July 8, 2018

Dear Mickey/Mom,
Hello from the beautifully cool Swiss Alps.
We were three weeks in Provence in the south of France where the temps started out in the mid-70s when we got there and were climbing to 93 by the time we left.
We left our cousin Hanne’s house on a 90 degree morning and drove for eight hours across France to Switzerland, arriving in a rainstorm.
We thought the border crossing was pretty funny. Peter had our passports out and open to show the border guards. But instead of asking for our passports, they stopped us and asked for forty bucks cash, then waved us on. We have no idea what was up with that.
We drove to a central location and dropped off our car. Then we took a train up into the mountains. When we got off, we then boarded a rack rail train that goes up mountains on a cogway. The higher we went, the more mountains we saw, although it was getting late and the rain clouds were still fairly low.
When we got off in Wengen, we had to figure out where our chalet/hotel was. We finally just asked Siri and followed a robot voice up the mountain. It turns out the reason I got such a great rate on the hotel is because you have to hike uphill to the outskirts of a town already clinging precariously to the side of a mountain.
The town doesn’t allow gasoline powered vehicles—electric only, so the only traffic essentially is golf carts and creative variations thereon. I suggested we summon one of these that is a taxi to haul us and our one piece of luggage apiece up the hill.
However, it turned out that Peter’s great traveling father Bill Jensen would never have done such a thing, so we weren’t either. I will say that hike burns some calories every time we have to do it!
So we arrived, checked into our room, and it was past dinner time. We didn’t want to hike back into town for dinner, but had noted the hotel served dinner. Down we went to inquire. Yes, they served dinner. If we wanted a Sri Lankan dinner or a cheese fondue, we would have to wait 45 minutes to an hour because the cook would have to hike into town to buy the ingredients, then come back and cook.
No, we didn’t want Sri Lankan food or fondue. What else did they have? Spaghetti with Bolognese sauce. Fine. We’ll have that. Plus a beer for Peter and a glass of rose for me.
We sat down and waited thirty minutes instead of fortyfive, but no problem.
The, yes, the Sri Lankan (surprise!) cook showed up with two plates of spaghetti with sauce on it. Fine. We can do spaghetti. Don’t need no salad nor bread nor fancy extras.  We were hungry and polished off the spaghetti. No further offers of dessert were forthcoming—that was it, we were done. Time to pay the check.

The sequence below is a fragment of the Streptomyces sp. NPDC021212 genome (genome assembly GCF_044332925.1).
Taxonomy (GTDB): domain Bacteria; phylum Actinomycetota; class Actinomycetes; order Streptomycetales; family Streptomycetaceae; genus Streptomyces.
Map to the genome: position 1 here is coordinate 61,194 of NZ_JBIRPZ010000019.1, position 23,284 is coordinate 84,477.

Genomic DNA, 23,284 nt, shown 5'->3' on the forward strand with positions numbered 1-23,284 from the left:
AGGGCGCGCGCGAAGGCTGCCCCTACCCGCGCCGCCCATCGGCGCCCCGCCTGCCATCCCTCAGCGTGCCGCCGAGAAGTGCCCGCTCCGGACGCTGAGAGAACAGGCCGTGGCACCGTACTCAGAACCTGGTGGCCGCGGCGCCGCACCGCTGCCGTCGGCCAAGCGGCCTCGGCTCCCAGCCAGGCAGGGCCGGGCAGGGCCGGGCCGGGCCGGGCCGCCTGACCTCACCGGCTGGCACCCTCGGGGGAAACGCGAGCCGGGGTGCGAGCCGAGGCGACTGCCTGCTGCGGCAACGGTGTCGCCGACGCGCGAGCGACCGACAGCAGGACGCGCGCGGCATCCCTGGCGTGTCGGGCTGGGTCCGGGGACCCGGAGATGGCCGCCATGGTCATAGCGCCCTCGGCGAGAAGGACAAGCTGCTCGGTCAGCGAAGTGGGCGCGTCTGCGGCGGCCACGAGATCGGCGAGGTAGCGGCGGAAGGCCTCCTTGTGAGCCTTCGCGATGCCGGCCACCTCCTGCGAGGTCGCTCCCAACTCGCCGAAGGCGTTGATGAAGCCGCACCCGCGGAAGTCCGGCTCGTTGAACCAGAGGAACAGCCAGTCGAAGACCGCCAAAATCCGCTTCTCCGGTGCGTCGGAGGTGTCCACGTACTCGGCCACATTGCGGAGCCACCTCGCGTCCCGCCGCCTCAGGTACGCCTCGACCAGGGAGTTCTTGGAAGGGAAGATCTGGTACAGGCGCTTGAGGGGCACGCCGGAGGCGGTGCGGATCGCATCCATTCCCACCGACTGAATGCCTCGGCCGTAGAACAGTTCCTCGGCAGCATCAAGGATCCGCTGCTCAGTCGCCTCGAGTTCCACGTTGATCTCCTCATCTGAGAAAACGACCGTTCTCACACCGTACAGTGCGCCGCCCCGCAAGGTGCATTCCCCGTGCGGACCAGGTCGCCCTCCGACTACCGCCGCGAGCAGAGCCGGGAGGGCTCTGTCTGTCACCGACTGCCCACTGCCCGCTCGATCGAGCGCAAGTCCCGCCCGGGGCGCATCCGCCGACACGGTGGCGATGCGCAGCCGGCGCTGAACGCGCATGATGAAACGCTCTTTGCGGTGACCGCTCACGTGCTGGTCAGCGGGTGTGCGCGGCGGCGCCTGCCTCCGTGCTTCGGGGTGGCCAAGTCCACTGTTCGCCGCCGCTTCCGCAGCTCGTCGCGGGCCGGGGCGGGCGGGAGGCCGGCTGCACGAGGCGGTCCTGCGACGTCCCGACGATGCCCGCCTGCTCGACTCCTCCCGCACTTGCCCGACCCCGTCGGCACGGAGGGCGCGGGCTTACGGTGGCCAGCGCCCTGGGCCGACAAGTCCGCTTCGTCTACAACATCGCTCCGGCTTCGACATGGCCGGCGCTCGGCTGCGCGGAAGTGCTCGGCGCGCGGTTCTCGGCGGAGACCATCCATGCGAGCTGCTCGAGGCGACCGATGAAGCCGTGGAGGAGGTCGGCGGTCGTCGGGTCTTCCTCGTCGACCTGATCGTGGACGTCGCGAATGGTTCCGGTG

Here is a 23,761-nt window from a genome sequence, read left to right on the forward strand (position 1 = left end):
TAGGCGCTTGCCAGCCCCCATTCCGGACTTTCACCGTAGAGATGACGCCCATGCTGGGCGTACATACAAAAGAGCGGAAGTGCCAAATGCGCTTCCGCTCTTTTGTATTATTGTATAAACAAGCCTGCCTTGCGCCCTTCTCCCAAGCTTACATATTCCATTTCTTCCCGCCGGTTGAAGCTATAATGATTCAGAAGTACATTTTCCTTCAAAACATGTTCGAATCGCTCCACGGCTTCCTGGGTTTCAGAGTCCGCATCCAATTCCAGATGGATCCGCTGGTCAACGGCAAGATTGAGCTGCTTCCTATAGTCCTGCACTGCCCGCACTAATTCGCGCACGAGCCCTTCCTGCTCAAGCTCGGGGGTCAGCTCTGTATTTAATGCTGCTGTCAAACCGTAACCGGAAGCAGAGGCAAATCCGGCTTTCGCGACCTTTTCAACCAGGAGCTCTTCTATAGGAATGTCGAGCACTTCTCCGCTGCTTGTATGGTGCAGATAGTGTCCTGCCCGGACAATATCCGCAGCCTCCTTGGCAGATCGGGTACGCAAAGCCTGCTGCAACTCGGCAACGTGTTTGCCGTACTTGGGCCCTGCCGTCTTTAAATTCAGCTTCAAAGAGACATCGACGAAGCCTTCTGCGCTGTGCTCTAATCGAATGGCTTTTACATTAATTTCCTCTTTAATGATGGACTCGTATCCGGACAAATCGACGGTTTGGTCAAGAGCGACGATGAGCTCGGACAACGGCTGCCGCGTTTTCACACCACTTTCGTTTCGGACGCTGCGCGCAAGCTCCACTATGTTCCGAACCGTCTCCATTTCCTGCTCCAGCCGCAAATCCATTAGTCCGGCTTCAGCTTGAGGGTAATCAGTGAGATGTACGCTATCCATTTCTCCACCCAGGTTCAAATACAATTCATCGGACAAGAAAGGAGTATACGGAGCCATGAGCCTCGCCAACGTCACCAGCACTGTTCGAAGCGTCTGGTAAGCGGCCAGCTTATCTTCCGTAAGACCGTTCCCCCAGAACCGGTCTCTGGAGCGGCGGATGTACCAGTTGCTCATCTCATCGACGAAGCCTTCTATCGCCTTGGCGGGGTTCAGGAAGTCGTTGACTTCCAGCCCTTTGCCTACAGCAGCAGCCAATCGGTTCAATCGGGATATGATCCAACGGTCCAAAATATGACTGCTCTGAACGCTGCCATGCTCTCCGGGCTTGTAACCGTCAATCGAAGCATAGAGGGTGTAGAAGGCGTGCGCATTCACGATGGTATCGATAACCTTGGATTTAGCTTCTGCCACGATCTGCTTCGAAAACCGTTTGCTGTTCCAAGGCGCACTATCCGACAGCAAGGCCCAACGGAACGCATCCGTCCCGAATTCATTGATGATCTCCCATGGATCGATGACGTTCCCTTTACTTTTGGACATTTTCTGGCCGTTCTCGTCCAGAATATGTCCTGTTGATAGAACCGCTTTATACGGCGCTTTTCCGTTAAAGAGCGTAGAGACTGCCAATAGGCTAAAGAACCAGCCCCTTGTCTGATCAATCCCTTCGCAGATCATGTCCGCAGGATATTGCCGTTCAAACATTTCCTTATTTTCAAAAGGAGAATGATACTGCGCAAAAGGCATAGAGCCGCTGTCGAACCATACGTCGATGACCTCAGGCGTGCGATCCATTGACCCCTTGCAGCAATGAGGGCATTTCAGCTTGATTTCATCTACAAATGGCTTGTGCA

Are you following along? That’s two plates of sphaghetti, a beer, and a glass of wine. $60!!!!
That’s the way it is when they have to haul food up a rack railway. Lunch the next day was also $60 and dinner was over $100, and I only had two starters for my meal.
No problem. Easy come; easy go.
We dropped, fully pasta loaded, into bed. Peter got up first in the morning, went out onto our balcony and yelled, “Get outta bed—you’ve got to see this!”
I got up, staggered out onto the balcony, and saw this:
Dawn over the Jungfrau as viewed from our second floor balcony at the Hotel Brunner.
Dawn over the Jungfrau as viewed from our second floor balcony at the Hotel Brunner.
Right then, I knew it was going to be a very good day.
After our $60 lunch, we got on a gondola (with a return on a rack rail train, for two people $95–Switzerland is not for the faint of heart!) and rode up to about 7000 feet. At that elevation, we were surrounded by 11,000 foot peaks, including the famous Eiger.
Gondola view
View from the gondola

 

To get to the return rack rail meant what they posted as an hour and a half hike—of course, we made it into three hours as we had to photograph every new flower and scene along the way. The trail ran lengthwise under a ridgeline and was like Mt. Rainier—just one phenomenal wildflower garden.
Swiss alps, wildflower meadows
Wildflower gardens of the Swiss Als
We could see down the valley pretty much forever, like this:
And looking up, we could see the Eiger wreathed in a necklace of cloud,  like this:
The famous Eiger wreathed with a necklace of cloud
The famous Eiger wreathed with a necklace of cloud
I love walking on the top of the world. Here is a picture of me and Peter wearing huge smiles as all of Switzerland opens at our feet:
Jensens Wengen
Jensens in the Swiss Alps
Naturally, I think of you, Mom, and Daddy, and all of our family and our love of these high, wild places, whereever are in the world.
Today I do a hike that invloves climbing gear and a mountain guide; tomorrow we will go up in a helicopter to get and even larger view of this spectacular place.
Much love to all,
Sandy and Peter

Sandy Brown Jensen

I am a retired writing instructor and faculty tech specialist from Lane Community College in Eugene, Oregon. I still teach and am also a photographer, poet, blogger and digital storyteller (short videos).

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4 comments

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  • Absolutely breathtaking part of the world! Thank you for sharing so much of these experiences!

  • Laurence has been saying humans are meant to gawk. Such beauty! Heart filling beauty. Can’t stop smiling beauty.

  • Jaw-dropping magnificence! I may never make it there, but thanks to your gorgeous photography I feel like I’m traveling with the two of you. Thanks for taking us along on the adventure!

Sandy Brown Jensen

I am a retired writing instructor and faculty tech specialist from Lane Community College in Eugene, Oregon. I still teach and am also a photographer, poet, blogger and digital storyteller (short videos).

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